10/27/2012: Weed Roots Edition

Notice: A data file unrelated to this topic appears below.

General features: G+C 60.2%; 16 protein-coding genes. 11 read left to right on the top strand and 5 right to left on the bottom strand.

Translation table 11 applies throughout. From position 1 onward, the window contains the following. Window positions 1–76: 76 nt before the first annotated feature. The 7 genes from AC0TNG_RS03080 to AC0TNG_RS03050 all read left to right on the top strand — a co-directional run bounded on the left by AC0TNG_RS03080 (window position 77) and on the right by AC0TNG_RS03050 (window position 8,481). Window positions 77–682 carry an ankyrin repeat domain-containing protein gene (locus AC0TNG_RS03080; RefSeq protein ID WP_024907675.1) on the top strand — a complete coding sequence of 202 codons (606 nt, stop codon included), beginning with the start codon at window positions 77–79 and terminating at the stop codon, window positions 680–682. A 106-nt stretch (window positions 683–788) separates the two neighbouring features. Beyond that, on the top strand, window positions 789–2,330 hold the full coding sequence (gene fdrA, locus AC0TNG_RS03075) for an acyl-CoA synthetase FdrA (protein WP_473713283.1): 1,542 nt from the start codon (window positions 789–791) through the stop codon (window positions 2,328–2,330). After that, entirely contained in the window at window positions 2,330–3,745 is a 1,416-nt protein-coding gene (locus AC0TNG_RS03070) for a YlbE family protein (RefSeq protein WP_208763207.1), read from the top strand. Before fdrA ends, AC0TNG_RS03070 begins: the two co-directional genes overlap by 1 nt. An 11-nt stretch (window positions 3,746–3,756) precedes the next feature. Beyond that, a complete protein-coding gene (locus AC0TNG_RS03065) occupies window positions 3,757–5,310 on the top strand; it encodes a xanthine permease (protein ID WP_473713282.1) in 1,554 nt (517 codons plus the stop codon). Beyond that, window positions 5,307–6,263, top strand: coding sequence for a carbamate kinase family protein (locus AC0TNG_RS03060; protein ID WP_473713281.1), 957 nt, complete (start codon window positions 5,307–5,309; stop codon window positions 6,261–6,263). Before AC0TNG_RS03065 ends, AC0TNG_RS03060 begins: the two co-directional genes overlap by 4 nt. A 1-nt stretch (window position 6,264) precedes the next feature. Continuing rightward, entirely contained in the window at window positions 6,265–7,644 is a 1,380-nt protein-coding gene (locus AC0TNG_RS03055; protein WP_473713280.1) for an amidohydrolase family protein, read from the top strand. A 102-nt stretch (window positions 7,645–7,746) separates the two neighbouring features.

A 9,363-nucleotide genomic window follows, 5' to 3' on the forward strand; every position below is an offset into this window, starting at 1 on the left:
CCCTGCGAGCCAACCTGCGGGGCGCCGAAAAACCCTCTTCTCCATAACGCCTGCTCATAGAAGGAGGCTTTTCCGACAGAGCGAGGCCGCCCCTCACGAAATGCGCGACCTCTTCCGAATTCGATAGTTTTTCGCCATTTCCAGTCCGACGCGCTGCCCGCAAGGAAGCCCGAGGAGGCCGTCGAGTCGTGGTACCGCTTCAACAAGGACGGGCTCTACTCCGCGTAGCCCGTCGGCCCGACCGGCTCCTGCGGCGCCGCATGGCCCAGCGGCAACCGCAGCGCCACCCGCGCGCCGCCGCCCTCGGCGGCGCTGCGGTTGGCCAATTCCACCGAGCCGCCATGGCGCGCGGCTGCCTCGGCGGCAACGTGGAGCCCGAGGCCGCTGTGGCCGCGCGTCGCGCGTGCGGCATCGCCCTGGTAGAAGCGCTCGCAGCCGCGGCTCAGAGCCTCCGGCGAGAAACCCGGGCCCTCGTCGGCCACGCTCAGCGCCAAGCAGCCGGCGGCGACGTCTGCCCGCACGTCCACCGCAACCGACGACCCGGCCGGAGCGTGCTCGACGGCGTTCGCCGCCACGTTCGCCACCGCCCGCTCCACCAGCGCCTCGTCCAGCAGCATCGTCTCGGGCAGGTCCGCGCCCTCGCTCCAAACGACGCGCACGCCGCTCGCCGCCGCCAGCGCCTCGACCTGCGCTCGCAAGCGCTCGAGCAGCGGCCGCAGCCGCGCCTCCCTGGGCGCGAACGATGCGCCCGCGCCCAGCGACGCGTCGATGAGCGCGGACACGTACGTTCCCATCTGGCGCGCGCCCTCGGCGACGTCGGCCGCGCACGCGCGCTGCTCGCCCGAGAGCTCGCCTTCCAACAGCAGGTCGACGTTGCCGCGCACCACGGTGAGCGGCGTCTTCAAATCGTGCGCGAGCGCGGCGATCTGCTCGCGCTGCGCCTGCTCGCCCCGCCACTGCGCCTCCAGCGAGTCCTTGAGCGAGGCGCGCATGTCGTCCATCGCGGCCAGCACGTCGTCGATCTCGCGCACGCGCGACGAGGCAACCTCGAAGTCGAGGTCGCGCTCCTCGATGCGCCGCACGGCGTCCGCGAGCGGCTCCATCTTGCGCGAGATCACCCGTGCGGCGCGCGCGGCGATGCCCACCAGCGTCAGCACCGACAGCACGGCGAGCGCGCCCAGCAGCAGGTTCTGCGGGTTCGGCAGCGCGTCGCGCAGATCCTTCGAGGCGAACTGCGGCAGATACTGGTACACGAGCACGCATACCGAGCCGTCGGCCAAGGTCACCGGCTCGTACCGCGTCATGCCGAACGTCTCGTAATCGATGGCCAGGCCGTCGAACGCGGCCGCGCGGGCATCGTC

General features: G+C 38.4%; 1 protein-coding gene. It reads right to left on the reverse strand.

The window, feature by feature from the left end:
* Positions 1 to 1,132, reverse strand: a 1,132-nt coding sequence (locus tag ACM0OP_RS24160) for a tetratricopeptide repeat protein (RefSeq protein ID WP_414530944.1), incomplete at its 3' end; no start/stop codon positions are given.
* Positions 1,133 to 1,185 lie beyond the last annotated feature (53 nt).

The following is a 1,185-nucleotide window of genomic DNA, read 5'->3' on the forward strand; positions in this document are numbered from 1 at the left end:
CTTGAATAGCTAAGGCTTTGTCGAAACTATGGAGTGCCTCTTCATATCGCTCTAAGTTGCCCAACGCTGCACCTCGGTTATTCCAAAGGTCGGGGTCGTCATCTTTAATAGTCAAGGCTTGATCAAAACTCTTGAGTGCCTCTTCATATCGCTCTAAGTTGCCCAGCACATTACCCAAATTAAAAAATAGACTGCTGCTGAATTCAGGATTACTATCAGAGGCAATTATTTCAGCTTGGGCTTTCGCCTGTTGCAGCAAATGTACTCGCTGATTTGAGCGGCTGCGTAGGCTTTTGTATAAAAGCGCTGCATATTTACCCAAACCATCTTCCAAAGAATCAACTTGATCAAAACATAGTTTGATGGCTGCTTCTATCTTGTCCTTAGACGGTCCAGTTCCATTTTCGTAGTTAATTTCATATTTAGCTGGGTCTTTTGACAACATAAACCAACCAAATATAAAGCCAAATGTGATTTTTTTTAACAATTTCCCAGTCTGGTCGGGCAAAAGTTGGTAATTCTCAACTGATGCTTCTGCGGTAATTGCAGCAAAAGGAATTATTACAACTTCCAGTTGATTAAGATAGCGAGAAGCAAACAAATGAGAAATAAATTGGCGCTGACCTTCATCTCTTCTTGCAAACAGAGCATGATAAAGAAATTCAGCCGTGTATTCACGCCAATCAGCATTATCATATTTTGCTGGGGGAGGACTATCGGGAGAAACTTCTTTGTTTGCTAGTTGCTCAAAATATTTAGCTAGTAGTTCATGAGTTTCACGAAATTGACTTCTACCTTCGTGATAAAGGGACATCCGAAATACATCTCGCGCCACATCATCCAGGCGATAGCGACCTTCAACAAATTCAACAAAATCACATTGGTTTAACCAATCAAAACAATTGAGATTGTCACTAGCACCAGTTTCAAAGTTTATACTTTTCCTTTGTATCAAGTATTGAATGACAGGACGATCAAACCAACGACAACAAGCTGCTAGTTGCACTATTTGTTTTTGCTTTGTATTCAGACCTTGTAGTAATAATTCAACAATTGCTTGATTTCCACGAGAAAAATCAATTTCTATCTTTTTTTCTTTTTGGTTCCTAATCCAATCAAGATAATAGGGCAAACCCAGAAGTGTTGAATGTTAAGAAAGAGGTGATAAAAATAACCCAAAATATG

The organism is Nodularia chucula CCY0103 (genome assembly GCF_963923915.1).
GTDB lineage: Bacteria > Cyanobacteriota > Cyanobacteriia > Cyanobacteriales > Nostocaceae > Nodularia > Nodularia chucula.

I believe I have difficulty writing in quantity because my ambitious nature is squashed by the reality of time and effort.  A thousand unwritten stories have found residence in my mind, and I create them to entertain myself.  Beside all that, here’s my second op-ed for The Johnsonian.  I don’t know how to fix Winthrop’s ridiculous internet standards, but I can, at the very least, formally acknowledge the issue.  I’ve been using the word ridiculous a lot lately, and I’m not sure why.  Anyway, the positive of reading the article online means you get a super high-definition version of the psychological horror from our newspaper cartoons.  The positive of reading the article in tangible form is that you get to see my half-smiling mug.  So pick your poison.